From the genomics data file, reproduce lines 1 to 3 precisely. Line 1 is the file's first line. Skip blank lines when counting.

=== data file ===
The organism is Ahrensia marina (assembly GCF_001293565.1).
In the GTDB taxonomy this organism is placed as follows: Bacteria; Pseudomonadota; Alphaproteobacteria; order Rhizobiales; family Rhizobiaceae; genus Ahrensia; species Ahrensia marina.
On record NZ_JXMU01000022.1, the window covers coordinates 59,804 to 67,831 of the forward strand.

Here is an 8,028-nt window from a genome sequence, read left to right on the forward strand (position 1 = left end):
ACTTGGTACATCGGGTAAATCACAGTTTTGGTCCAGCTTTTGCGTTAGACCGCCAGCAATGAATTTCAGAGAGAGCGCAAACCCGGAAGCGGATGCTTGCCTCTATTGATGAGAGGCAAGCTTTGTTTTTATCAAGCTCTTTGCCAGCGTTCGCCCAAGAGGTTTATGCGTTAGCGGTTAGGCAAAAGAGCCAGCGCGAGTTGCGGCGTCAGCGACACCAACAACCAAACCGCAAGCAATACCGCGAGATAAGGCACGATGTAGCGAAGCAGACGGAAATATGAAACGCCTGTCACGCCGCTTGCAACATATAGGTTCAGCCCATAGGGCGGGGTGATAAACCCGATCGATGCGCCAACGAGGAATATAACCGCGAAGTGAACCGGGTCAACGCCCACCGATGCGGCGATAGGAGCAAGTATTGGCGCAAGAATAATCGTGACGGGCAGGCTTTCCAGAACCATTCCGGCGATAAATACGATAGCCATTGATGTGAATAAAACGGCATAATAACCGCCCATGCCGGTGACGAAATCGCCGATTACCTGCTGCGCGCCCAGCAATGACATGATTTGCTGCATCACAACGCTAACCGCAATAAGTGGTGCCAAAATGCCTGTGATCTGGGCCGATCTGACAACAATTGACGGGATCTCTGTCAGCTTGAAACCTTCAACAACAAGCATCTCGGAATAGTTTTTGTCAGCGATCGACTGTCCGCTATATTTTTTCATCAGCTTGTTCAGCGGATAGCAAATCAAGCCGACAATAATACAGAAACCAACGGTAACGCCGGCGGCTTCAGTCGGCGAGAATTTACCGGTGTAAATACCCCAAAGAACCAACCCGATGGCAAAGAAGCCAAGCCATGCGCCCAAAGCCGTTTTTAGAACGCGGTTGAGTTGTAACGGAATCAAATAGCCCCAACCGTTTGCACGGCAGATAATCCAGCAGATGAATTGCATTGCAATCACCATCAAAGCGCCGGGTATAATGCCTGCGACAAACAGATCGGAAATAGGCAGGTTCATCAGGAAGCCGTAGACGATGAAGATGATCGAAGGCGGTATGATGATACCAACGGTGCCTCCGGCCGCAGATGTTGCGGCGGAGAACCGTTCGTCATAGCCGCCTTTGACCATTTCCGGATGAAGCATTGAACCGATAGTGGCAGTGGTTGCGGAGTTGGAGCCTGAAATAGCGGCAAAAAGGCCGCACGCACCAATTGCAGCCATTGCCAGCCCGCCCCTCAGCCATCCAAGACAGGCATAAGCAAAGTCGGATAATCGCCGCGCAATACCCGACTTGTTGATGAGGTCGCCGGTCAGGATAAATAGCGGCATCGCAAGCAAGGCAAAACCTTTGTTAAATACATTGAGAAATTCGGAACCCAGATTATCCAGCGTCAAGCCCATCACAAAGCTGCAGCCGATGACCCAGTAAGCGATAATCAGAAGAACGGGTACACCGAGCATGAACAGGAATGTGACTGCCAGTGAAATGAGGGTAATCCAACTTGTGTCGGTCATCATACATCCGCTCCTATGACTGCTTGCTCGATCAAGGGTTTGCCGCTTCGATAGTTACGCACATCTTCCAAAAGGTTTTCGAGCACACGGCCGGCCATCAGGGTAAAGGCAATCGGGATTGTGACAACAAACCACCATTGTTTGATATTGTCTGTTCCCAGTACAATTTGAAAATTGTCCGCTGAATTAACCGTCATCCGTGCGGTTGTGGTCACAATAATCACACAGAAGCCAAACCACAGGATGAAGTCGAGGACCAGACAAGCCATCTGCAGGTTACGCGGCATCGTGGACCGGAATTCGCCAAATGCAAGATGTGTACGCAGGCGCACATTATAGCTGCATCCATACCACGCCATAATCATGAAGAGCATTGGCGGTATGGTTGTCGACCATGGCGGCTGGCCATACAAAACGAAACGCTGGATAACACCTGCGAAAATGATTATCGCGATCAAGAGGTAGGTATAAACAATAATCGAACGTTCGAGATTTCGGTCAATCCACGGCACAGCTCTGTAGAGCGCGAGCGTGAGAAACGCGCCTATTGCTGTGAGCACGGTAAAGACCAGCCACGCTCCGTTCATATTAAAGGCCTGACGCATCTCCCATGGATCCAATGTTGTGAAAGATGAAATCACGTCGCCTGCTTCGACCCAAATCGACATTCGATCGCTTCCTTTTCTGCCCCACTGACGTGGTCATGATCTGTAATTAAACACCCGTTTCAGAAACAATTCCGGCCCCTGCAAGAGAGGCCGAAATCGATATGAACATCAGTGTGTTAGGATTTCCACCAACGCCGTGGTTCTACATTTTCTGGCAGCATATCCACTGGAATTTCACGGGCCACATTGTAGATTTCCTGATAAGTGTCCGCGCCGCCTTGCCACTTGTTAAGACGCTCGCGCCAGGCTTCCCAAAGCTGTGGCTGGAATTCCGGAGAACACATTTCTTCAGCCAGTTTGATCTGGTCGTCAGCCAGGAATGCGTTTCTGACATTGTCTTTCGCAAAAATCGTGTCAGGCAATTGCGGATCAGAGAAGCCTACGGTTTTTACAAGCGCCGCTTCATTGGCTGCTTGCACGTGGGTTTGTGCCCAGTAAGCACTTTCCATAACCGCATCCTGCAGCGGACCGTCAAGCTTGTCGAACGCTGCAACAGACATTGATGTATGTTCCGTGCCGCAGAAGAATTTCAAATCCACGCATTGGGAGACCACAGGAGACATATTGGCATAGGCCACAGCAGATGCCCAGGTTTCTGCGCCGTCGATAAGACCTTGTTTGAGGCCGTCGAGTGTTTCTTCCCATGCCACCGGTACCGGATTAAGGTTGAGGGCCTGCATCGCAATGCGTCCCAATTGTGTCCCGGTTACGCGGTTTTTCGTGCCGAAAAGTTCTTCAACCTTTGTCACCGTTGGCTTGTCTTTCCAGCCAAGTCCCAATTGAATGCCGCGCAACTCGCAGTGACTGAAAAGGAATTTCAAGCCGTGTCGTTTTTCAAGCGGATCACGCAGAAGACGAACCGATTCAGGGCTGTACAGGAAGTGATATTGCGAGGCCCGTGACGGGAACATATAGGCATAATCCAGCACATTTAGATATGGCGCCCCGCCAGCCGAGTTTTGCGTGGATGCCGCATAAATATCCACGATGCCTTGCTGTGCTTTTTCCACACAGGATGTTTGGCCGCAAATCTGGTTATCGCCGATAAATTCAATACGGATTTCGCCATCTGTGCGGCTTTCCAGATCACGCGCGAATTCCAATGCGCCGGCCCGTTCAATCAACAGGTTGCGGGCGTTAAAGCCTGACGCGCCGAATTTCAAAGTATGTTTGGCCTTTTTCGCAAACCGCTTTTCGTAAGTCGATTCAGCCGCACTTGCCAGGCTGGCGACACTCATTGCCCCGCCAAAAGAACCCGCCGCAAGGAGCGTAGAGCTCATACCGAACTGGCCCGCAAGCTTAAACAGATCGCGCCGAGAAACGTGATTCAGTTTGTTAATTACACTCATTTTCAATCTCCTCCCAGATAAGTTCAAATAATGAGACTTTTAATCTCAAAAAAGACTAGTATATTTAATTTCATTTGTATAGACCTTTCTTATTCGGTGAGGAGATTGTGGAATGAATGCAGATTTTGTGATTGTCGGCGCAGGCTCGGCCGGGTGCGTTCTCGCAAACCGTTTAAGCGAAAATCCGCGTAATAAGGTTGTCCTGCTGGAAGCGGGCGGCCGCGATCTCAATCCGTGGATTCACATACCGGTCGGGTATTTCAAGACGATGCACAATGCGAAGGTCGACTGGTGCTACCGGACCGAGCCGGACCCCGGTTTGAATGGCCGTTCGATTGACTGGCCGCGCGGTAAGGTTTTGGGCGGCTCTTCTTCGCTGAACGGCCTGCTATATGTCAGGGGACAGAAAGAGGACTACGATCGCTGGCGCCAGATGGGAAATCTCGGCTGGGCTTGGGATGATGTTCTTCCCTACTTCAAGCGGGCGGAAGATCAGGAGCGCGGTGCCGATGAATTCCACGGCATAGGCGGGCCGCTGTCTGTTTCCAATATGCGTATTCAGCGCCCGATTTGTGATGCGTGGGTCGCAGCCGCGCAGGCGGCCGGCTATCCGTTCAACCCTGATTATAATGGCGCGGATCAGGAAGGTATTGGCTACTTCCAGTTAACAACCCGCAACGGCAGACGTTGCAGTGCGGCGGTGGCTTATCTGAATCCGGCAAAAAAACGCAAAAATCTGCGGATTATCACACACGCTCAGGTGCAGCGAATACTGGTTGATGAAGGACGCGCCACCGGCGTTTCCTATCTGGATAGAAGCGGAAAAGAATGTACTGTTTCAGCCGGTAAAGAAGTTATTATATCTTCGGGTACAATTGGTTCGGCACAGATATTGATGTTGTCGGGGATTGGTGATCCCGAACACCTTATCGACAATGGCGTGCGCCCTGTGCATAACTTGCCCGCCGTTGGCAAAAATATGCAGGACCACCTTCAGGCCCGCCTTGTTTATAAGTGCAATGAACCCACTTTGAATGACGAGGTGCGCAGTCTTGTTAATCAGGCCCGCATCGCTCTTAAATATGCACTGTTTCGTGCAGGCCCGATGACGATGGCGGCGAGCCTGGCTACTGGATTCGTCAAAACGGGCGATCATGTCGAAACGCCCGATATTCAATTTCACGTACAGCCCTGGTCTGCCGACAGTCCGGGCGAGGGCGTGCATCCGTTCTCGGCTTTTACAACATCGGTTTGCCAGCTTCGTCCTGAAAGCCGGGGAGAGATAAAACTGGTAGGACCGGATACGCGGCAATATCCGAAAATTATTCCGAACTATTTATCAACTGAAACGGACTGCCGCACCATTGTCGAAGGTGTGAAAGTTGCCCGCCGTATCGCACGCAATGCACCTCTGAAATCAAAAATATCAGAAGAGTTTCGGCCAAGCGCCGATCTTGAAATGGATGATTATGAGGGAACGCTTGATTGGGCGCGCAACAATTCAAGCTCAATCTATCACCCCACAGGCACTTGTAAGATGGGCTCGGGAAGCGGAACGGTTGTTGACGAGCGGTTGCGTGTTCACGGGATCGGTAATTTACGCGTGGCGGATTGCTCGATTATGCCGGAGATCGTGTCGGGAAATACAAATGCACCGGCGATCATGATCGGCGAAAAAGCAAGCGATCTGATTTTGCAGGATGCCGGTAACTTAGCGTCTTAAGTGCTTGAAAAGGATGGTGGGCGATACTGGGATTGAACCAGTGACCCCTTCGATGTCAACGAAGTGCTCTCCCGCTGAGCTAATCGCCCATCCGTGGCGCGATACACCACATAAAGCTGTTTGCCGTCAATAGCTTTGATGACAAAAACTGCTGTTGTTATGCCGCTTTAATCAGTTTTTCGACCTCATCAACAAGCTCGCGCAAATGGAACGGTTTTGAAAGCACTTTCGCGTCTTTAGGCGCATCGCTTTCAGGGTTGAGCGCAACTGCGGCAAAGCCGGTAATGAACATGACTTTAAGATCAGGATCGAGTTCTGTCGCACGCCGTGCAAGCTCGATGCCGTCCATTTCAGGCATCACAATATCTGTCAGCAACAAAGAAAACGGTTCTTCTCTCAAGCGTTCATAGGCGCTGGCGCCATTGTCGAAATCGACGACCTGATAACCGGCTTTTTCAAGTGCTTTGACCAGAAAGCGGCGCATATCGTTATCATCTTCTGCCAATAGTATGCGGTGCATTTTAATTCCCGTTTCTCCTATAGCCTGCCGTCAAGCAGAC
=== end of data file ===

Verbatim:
The organism is Ahrensia marina (assembly GCF_001293565.1).
In the GTDB taxonomy this organism is placed as follows: Bacteria; Pseudomonadota; Alphaproteobacteria; order Rhizobiales; family Rhizobiaceae; genus Ahrensia; species Ahrensia marina.
On record NZ_JXMU01000022.1, the window covers coordinates 59,804 to 67,831 of the forward strand.